Readers who still remember Dr. Mendelsohn will enjoy the memories. Others will find it a fun and informative introduction to a truly original thinker. In both cases, Dr. Mendelsohn will help you learn how to make better medical decisions and hopefully lead a healthier life.

From the Gemara

L’chaim! The Gemara says (Pesachim, 113a) that Rav told his son Chiya, “Do not ingest any unnecessary drugs.” Rashbam explains, “Rav cautioned his son not to take medicines unnecessarily, since he may develop an addiction to them and squander his money on the addiction’s support. Even if he needs the medicine to treat a disease, he should take it only if there is no other equivalent therapy.”

Rashi adds, “A drug that alleviates an ailment in one part of the body is often harmful for another part of the body.”

In contrast, “a Heaven-sent cure is not accompanied by new threats.” (The Tehillim Treasury, citing the Novominsker Rebbe, Rabbi Nochum Perlow, based on Tehillim 107:20)

Ben Yehuyada also comments on this statement from Rav to his son, saying (loose translation), “Taking a drug is like waging war against a disease. Before one joins battle with an ailment in its early stages he should first attempt diplomatic overtures, i.e., a generally healthful lifestyle.”

Private Practice and Public Service

Dr. Robert S. Mendelsohn had a full-time private pediatric practice at his office on Chicago’s North Michigan Avenue from 1956 to 1967. After that, he continued to see patients of all ages on a consultancy basis at his home.

From 1967 to 1969, Dr. Mendelsohn served as national director of Project Head Start’s medical consultation service. As reported in The New York Times on March 24, 1969, he was forced to resign his Head Start position after he publicly criticized the nation’s public school system, telling a congressional committee that many of the good things the program had achieved were lost to the “intellectually deadening” public school system.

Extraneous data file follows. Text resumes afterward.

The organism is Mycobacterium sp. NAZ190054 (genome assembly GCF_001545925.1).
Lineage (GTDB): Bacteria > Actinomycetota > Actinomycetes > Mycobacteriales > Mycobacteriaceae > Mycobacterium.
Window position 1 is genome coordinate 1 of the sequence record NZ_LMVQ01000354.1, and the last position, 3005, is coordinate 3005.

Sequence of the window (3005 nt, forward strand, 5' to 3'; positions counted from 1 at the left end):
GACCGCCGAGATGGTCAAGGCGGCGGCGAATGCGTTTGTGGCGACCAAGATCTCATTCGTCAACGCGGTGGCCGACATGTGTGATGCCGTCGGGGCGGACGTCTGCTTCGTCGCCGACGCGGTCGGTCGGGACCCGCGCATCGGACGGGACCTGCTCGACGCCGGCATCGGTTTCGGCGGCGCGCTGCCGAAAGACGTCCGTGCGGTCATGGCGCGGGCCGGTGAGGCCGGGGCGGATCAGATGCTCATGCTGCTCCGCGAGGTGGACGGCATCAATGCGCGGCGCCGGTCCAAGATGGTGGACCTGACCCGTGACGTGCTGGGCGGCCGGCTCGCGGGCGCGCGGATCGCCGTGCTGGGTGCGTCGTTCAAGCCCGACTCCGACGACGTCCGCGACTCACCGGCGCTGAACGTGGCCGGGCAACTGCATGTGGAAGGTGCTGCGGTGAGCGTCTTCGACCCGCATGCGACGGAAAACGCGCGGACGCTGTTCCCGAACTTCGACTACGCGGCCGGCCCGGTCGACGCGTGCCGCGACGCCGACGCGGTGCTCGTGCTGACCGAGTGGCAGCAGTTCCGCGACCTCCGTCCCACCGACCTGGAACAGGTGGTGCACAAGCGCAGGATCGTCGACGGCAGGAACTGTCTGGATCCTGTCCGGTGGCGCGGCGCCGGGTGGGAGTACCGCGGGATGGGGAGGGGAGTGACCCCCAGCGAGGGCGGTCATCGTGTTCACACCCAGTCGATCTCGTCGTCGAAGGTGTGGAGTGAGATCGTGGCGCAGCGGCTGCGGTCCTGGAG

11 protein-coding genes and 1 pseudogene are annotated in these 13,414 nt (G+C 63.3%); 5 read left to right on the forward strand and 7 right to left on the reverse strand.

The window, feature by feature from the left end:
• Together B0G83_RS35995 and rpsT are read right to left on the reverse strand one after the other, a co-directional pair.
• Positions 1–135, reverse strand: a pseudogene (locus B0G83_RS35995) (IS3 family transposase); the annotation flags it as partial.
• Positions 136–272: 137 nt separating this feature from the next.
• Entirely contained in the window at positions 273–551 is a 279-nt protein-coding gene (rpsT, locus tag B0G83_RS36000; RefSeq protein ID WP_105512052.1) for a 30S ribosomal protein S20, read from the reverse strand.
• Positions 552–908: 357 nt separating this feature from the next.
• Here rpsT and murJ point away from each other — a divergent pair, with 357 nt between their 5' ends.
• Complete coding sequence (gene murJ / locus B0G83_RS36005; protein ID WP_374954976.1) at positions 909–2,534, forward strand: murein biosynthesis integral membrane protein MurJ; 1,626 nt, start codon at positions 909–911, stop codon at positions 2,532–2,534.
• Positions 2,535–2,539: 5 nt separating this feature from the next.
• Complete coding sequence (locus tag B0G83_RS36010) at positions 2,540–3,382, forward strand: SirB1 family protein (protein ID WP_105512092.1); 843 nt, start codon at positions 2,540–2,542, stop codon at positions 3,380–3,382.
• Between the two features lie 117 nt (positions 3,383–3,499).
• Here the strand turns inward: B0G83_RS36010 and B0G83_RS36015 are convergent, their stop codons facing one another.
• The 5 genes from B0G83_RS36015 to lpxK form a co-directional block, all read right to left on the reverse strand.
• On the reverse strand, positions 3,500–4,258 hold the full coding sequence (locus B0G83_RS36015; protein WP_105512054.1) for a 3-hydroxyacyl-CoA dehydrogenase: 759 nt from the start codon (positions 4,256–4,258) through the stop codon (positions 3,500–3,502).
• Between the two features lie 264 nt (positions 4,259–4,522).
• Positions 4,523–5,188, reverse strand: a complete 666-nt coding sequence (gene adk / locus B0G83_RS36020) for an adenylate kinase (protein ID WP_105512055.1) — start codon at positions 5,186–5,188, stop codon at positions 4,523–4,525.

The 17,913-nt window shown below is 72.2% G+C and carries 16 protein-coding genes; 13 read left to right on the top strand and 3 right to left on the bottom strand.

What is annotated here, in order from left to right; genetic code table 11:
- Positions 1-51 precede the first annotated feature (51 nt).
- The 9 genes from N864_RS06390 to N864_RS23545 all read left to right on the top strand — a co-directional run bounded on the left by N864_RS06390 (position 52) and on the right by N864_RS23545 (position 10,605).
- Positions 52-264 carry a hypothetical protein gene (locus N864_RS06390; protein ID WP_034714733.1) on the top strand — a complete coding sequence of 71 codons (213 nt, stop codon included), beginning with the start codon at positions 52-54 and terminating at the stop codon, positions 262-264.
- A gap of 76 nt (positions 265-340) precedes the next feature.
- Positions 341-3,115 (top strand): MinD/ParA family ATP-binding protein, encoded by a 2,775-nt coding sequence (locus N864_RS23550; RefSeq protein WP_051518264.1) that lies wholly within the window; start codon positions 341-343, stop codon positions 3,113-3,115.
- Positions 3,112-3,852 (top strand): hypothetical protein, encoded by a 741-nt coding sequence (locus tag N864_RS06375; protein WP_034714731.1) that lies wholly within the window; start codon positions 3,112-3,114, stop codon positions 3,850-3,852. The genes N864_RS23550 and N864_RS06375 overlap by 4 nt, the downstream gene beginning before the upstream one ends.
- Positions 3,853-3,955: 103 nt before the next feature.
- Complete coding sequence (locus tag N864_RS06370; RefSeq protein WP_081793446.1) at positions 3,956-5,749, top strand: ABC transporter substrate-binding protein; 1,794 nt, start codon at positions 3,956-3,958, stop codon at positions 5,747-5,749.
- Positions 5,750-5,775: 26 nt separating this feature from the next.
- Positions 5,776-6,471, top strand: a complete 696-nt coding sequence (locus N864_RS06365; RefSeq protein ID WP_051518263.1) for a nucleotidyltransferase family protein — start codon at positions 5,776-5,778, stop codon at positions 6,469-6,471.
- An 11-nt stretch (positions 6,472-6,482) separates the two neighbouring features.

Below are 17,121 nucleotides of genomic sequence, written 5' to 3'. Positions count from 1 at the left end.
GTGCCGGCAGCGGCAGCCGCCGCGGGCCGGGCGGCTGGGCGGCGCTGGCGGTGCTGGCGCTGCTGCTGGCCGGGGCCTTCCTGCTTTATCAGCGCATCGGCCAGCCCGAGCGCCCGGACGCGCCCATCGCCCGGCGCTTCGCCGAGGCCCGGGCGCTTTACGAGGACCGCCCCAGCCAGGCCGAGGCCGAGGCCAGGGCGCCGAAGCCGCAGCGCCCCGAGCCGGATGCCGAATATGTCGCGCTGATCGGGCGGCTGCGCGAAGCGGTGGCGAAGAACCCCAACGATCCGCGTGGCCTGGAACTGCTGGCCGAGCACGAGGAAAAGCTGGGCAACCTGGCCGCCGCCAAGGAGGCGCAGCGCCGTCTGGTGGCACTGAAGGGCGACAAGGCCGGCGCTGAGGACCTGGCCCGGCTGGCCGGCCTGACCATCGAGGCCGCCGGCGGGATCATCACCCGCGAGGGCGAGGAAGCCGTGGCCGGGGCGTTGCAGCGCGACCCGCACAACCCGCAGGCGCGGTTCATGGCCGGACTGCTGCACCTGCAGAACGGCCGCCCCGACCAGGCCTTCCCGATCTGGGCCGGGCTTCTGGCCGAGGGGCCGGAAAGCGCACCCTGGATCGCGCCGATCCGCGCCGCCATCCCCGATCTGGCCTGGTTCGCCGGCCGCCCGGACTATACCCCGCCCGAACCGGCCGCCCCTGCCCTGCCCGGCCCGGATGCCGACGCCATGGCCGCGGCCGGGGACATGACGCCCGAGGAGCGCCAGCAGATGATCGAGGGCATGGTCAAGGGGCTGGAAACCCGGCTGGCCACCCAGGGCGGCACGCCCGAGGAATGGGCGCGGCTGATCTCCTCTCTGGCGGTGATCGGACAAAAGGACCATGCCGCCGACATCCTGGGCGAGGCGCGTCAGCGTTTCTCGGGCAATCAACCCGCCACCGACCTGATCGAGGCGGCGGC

It was that 1969 experience, he said, that made him go public with his complaints about the medical establishment, including the newsletter, the syndicated column, and the radio shows.

The Chicago Tribune quoted a fellow physician in Franklin Park, Ill., as remembering Mendelsohn as a “very pleasant and kind man.” Dr. Gregory White said, “He became a critic because he wanted doctors to be all they should and could be. He was an idealist, not an impractical idealist but one who wanted doctors to live up to the highest ideals of medicine.”

Dr. Mendelsohn often recalled the incident of his being fired with amusement, and even dedicated his first book, Confessions of a Medical Heretic, “to all who gave me career opportunities which led to my present thinking, and to all who denied me opportunities which I mistakenly thought I wanted.”

A longtime supporter of the volunteer breastfeeding support organization, La Leche League International, he served on its medical advisory board and spoke frequently at its conferences.

Dr. Mendelsohn served on several boards and committees, including the Maimonides Award Committee, the boards of the College of Jewish Studies and the Jewish Home for the Aged-BMZ in Chicago, and the National Health Federation (where he served as honorary president from 1981–1982). From the National Nutritional Foods Association, he received the Rachel Carson Memorial Award for his “concerns for the protection of the American consumer and health freedoms.”

This article was originally published at N’sheiChabad